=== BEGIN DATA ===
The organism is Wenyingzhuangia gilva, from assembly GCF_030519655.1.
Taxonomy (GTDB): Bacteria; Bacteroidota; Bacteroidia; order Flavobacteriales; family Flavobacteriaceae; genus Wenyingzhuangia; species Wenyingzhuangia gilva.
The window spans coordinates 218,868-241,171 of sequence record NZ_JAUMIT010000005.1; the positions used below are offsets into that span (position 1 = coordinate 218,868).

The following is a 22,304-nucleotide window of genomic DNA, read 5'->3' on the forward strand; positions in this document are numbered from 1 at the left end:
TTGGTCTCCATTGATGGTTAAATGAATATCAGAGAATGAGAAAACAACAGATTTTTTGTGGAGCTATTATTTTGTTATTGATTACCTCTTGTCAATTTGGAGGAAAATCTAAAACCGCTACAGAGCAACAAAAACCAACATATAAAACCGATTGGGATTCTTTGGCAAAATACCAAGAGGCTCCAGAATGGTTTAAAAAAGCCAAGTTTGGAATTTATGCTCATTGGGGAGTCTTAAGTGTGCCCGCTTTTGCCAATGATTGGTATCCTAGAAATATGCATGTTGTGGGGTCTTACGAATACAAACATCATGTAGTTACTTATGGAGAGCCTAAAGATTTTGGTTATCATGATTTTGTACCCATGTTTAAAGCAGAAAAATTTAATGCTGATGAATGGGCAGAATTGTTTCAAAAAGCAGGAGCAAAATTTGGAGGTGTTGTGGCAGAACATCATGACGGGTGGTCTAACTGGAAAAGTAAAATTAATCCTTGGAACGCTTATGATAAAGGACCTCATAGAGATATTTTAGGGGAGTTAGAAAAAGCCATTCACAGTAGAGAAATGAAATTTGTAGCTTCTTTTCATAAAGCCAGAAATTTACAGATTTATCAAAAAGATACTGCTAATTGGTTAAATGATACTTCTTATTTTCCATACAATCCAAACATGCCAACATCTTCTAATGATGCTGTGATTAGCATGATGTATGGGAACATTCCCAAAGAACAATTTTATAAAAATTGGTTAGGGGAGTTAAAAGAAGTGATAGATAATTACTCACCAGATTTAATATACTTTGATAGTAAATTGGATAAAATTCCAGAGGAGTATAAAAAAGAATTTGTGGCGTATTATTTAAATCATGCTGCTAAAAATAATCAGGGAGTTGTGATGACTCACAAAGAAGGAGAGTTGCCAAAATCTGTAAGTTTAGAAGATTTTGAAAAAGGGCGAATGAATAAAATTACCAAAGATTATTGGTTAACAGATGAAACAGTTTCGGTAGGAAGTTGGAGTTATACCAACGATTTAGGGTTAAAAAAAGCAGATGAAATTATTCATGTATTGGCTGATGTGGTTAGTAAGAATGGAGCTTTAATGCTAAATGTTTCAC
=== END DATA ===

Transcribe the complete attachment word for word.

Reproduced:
The organism is Wenyingzhuangia gilva, from assembly GCF_030519655.1.
Taxonomy (GTDB): Bacteria; Bacteroidota; Bacteroidia; order Flavobacteriales; family Flavobacteriaceae; genus Wenyingzhuangia; species Wenyingzhuangia gilva.
The window spans coordinates 218,868-241,171 of sequence record NZ_JAUMIT010000005.1; the positions used below are offsets into that span (position 1 = coordinate 218,868).

The following is a 22,304-nucleotide window of genomic DNA, read 5'->3' on the forward strand; positions in this document are numbered from 1 at the left end:
TTGGTCTCCATTGATGGTTAAATGAATATCAGAGAATGAGAAAACAACAGATTTTTTGTGGAGCTATTATTTTGTTATTGATTACCTCTTGTCAATTTGGAGGAAAATCTAAAACCGCTACAGAGCAACAAAAACCAACATATAAAACCGATTGGGATTCTTTGGCAAAATACCAAGAGGCTCCAGAATGGTTTAAAAAAGCCAAGTTTGGAATTTATGCTCATTGGGGAGTCTTAAGTGTGCCCGCTTTTGCCAATGATTGGTATCCTAGAAATATGCATGTTGTGGGGTCTTACGAATACAAACATCATGTAGTTACTTATGGAGAGCCTAAAGATTTTGGTTATCATGATTTTGTACCCATGTTTAAAGCAGAAAAATTTAATGCTGATGAATGGGCAGAATTGTTTCAAAAAGCAGGAGCAAAATTTGGAGGTGTTGTGGCAGAACATCATGACGGGTGGTCTAACTGGAAAAGTAAAATTAATCCTTGGAACGCTTATGATAAAGGACCTCATAGAGATATTTTAGGGGAGTTAGAAAAAGCCATTCACAGTAGAGAAATGAAATTTGTAGCTTCTTTTCATAAAGCCAGAAATTTACAGATTTATCAAAAAGATACTGCTAATTGGTTAAATGATACTTCTTATTTTCCATACAATCCAAACATGCCAACATCTTCTAATGATGCTGTGATTAGCATGATGTATGGGAACATTCCCAAAGAACAATTTTATAAAAATTGGTTAGGGGAGTTAAAAGAAGTGATAGATAATTACTCACCAGATTTAATATACTTTGATAGTAAATTGGATAAAATTCCAGAGGAGTATAAAAAAGAATTTGTGGCGTATTATTTAAATCATGCTGCTAAAAATAATCAGGGAGTTGTGATGACTCACAAAGAAGGAGAGTTGCCAAAATCTGTAAGTTTAGAAGATTTTGAAAAAGGGCGAATGAATAAAATTACCAAAGATTATTGGTTAACAGATGAAACAGTTTCGGTAGGAAGTTGGAGTTATACCAACGATTTAGGGTTAAAAAAAGCAGATGAAATTATTCATGTATTGGCTGATGTGGTTAGTAAGAATGGAGCTTTAATGCTAAATGTTTCAC